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How to Regain Your Lost Appetite After Cancer Treatment

July 24, 2014

Imagine this: You wake up one morning feeling somewhat hungry, so you decide to eat a bowl of cereal and some fruit. But after breakfast, you feel so full that you skip lunch entirely and don’t feel hungry the rest of the afternoon. By the time dinner rolls around, you still don’t have much of an appetite, so you end up having a small snack instead.

Sound familiar? If you or a loved one has been diagnosed with cancer, it might be a scenario that you face every day. Appetite loss is an all-too-common problem for many cancer patients and survivors. Whether it’s caused by the treatment, other side effects or the cancer itself, loss of appetite can make coping with cancer all the more challenging.

Why Did Cancer Cause Me to Lose My Appetite?

As is the case with many other side effects of cancer, doctors and researchers don’t yet know exactly what causes patients and survivors to lose their appetite. As I mentioned earlier, it could be the radiation or chemotherapy that makes you feel like not eating. It might even be your mental health, emotional well-being, stress or anxiety that’s causing you not to feel hungry.

In some cases, your loss of appetite may be the result of other side effects you’re experiencing, like pain, nausea, vomiting or changes in how food tastes and smells. In fact, that last side effect is actually a rather common factor that contributes to loss of appetite. After going through chemotherapy or radiation, many people say that foods suddenly have a metallic or medicinal taste, or the scent of certain foods makes them feel nauseous.

How Long Will My Appetite Loss Last?

Unfortunately, there’s no hard-and-fast rule for this question. The answer is different for everyone. Your appetite loss may last for just a few days or throughout the entire course of your treatment.

However, no matter how long your appetite loss lasts, it is still extremely important to make sure your body is getting the nutrition it needs—even if you don’t feel hungry. Ongoing appetite loss can lead to a number of serious problems, like weight loss, malnutrition and loss of muscle mass and strength. Even though you may not always feel like it, eating well can help you feel stronger and better during and after your cancer treatment.

How Can I Manage My Loss of Appetite?

While it can sometimes be very hard to deal with loss of appetite during cancer treatment, there are several key things you can do to make sure you’re getting the proper nutrition. Here are some practical tips I give my patients who are dealing with weight loss and a poor appetite:

Start with Small Meals

Do you find yourself feeling full after eating a small amount of food? You may find it helpful to eat five or six small meals a day, rather than three larger ones during regular mealtimes.

Rely on the Clock, Not Your Appetite

If you rarely feel hungry, it’s best not to rely on your appetite to tell you when to eat. Instead, you may want to try scheduling your mealtimes. By setting a schedule, you can pick the times of day that you tend to be the hungriest—and even if you don’t have an appetite, make sure you at least eat something small at the scheduled time. Your body needs it!

Eat When Your Body Tells You To

So you might be thinking, “Wait, didn’t you just tell me to schedule my mealtimes?” I did, but there is one instance when it’s OK to abandon the schedule—when your body says, “I’m hungry!” If you have an appetite, no matter what time of day it is, eat! In many cases, people tend to have their biggest appetite in the morning after they’ve gotten a good night’s rest.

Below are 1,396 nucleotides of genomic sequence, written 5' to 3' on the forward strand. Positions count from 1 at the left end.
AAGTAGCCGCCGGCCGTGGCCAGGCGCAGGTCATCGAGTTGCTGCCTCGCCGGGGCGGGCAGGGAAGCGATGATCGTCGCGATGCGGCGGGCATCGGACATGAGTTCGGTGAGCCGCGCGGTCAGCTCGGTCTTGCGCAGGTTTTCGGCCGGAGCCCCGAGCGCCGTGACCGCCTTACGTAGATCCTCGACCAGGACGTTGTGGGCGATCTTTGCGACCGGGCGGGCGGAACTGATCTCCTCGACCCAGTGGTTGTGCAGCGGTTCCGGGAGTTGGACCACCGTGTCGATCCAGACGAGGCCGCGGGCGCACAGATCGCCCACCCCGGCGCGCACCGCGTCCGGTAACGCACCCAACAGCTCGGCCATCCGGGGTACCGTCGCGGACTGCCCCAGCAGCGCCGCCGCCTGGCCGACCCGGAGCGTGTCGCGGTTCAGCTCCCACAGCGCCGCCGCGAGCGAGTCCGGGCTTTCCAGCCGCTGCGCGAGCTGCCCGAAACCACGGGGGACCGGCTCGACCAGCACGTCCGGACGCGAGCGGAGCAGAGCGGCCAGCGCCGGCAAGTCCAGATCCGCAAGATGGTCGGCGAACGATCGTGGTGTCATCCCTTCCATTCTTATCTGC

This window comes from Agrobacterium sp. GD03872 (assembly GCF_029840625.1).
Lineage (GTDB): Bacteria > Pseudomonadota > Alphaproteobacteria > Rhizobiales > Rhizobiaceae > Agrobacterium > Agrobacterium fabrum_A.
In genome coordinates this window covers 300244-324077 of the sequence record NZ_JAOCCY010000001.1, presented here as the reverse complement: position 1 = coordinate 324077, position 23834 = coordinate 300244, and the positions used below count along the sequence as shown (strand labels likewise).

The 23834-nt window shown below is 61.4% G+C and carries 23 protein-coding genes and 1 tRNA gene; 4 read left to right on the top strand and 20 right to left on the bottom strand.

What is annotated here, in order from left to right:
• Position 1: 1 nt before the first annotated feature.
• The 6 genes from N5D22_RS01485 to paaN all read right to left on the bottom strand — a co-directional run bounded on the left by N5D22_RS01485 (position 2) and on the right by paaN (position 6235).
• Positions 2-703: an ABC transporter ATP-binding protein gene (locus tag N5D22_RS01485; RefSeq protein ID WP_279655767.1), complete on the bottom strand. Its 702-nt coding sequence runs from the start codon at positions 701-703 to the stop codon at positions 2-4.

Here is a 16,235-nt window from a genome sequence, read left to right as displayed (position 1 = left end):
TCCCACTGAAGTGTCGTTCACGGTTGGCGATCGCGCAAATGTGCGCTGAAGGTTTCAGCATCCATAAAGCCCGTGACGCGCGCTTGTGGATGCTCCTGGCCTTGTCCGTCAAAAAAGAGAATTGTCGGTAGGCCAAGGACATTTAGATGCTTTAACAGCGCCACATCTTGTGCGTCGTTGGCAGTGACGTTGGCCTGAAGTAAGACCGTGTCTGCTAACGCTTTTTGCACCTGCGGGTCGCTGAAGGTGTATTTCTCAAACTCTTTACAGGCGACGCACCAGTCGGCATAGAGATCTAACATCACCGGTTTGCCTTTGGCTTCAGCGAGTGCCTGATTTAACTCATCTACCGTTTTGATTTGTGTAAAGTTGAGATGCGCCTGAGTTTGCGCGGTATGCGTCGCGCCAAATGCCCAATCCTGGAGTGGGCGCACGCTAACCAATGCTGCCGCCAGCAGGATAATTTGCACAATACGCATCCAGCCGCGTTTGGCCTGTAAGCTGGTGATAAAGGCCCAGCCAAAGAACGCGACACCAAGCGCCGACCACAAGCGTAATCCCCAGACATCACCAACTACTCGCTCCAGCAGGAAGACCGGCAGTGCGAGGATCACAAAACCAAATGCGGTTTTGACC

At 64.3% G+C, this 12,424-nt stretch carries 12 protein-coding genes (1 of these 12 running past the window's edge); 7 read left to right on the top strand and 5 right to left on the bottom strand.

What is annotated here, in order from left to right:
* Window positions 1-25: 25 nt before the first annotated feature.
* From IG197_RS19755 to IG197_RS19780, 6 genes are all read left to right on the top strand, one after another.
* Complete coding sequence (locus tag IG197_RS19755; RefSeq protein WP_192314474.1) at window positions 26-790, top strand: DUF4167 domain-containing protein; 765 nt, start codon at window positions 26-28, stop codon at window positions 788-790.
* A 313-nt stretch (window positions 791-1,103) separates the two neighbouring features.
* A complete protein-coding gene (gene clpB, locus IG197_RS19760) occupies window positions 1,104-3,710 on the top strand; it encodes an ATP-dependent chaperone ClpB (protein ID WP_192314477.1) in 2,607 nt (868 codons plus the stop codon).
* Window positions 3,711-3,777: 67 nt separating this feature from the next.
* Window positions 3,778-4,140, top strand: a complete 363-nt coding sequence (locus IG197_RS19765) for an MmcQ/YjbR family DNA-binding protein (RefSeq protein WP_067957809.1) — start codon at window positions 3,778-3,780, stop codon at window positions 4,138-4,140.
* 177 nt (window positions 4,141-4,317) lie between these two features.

Also, be sure to always keep snacks on-hand just in case you get hungry. The key is to make sure you’re buying snacks that are high in calories and high in protein. Some good options include nuts, granola bars, dried fruit and peanut butter crackers.

Eat Cold Foods

If the smell or taste of food makes you feel sick, try eating food that is cold or at room temperature. This will help diminish the odor and taste. Some ideas might include yogurt, popsicles, milkshakes, cold sandwiches and pasta salad.

Try Meal Replacement Drinks

If it’s easier for you drink rather than eat something, try making a nutritional shake, instant breakfast mix or other meal replacement drink. These types of shakes tend to have a lot of calories, which helps you get the nutrition you need without feeling nauseous or forcing yourself to eat a meal. As an added bonus, many of these drinks are easy to make too!

Don’t Drink and Eat

Drinking large amounts of liquids during meals can fill you up fast and cause you to eat less. That’s why I recommend to my patients that they drink liquids at least 30 minutes before or after their meals. If you find yourself getting thirsty during your meal, be sure to take only small sips of liquid as you eat.

That being said, it is still very important that you get plenty of fluids during the day. While mealtimes may not be the best time to get those fluids, make sure you’re drinking enough during other times of the day. I recommend that you get at least 64 ounces of fluid per day, and whenever possible, choose drinks that have calories.

Do Some Light Exercise

Did you know that exercise can improve your appetite? It’s true. Studies have shown that people with cancer tend to feel better (and hungrier) when they get regular exercise each day.

About an hour before each meal, try taking a 20-minute walk to help stimulate your appetite. Be sure to talk with your doctor first though to make sure exercise is safe for you.

For more tips on improving your appetite, visit the American Society of Clinical Oncology website.

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